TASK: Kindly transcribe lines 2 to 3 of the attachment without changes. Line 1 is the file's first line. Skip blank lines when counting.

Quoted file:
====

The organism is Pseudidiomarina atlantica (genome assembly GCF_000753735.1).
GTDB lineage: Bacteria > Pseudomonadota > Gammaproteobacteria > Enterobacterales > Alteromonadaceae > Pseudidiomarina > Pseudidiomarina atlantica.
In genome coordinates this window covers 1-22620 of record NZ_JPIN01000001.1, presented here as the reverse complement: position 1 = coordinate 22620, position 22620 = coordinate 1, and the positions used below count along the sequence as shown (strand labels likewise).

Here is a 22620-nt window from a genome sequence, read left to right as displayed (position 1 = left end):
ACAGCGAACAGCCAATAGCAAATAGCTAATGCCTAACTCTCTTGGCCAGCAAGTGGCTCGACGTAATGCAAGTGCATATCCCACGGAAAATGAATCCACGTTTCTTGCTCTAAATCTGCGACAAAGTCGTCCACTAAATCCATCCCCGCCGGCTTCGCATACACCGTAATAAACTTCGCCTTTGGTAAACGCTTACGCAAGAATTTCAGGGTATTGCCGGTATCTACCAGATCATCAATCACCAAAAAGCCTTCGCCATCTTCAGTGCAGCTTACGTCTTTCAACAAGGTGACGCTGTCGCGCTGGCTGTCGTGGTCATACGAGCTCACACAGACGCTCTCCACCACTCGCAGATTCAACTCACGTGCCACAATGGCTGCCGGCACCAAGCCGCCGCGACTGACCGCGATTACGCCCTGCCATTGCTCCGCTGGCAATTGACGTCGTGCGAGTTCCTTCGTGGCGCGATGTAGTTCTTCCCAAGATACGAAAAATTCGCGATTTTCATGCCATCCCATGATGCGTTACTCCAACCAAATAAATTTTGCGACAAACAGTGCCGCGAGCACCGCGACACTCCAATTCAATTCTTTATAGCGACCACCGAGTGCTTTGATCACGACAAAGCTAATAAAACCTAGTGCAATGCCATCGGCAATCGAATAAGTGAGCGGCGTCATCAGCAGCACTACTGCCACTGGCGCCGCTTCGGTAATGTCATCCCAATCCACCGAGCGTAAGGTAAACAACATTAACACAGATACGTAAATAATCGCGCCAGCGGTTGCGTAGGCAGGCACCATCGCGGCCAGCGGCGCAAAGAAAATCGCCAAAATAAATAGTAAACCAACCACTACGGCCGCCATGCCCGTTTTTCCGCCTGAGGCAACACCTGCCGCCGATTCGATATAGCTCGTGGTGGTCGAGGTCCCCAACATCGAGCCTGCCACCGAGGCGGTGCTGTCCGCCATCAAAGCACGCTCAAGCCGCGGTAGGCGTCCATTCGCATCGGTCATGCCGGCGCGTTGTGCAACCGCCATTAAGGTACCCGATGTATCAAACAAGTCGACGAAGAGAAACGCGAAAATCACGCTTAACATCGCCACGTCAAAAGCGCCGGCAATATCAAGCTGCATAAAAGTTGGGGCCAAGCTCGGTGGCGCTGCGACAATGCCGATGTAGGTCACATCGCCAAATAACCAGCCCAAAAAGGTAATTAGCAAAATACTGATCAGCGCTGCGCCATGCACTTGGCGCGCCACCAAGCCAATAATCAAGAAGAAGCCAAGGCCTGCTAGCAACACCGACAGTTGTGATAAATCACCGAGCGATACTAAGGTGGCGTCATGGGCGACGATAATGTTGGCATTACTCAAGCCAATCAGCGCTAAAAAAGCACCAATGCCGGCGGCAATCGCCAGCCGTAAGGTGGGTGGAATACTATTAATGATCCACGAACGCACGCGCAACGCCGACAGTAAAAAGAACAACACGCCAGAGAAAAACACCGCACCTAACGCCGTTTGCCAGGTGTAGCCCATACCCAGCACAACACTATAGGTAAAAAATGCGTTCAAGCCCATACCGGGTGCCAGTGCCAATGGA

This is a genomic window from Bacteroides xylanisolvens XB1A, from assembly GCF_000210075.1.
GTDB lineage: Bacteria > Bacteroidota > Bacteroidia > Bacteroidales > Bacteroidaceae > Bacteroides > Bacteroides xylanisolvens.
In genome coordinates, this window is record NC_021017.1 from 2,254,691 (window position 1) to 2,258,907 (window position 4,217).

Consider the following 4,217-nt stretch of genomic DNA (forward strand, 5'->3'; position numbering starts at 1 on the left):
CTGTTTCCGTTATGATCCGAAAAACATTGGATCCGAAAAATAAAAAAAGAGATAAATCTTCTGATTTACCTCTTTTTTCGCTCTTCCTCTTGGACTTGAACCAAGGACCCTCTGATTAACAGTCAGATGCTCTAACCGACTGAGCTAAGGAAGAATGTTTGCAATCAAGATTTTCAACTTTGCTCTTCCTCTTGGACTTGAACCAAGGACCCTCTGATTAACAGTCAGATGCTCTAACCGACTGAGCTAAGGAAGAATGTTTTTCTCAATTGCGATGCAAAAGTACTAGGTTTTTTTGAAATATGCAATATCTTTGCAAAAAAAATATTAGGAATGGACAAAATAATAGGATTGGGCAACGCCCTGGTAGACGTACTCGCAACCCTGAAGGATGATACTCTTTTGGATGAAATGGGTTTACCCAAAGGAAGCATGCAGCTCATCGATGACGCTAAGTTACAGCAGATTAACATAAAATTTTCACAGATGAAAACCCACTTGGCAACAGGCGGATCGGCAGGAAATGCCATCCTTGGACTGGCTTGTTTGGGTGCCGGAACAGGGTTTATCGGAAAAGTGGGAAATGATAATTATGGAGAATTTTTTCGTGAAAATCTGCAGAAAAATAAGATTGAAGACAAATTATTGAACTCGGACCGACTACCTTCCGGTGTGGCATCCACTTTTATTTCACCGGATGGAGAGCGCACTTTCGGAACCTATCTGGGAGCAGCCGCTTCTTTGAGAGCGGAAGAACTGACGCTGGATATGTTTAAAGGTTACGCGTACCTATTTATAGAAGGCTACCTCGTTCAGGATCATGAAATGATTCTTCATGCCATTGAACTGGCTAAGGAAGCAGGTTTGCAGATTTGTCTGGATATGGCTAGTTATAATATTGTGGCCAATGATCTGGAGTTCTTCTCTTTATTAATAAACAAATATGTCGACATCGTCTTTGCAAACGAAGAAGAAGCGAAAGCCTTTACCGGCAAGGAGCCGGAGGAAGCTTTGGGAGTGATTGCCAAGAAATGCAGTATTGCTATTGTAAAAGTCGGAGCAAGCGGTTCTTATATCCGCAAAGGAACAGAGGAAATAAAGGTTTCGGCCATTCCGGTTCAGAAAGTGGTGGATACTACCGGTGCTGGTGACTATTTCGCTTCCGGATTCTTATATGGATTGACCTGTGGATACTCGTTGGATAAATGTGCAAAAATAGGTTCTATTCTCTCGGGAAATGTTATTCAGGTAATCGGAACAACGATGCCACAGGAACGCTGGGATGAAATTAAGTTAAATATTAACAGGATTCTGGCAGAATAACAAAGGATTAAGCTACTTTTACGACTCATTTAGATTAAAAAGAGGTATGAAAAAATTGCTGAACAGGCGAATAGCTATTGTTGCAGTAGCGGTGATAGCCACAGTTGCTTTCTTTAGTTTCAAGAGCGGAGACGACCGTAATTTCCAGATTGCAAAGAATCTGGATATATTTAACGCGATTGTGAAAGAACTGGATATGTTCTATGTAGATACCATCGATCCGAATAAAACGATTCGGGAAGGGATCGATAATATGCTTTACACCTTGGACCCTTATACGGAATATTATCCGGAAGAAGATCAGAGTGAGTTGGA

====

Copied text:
GTDB lineage: Bacteria > Pseudomonadota > Gammaproteobacteria > Enterobacterales > Alteromonadaceae > Pseudidiomarina > Pseudidiomarina atlantica.
In genome coordinates this window covers 1-22620 of record NZ_JPIN01000001.1, presented here as the reverse complement: position 1 = coordinate 22620, position 22620 = coordinate 1, and the positions used below count along the sequence as shown (strand labels likewise).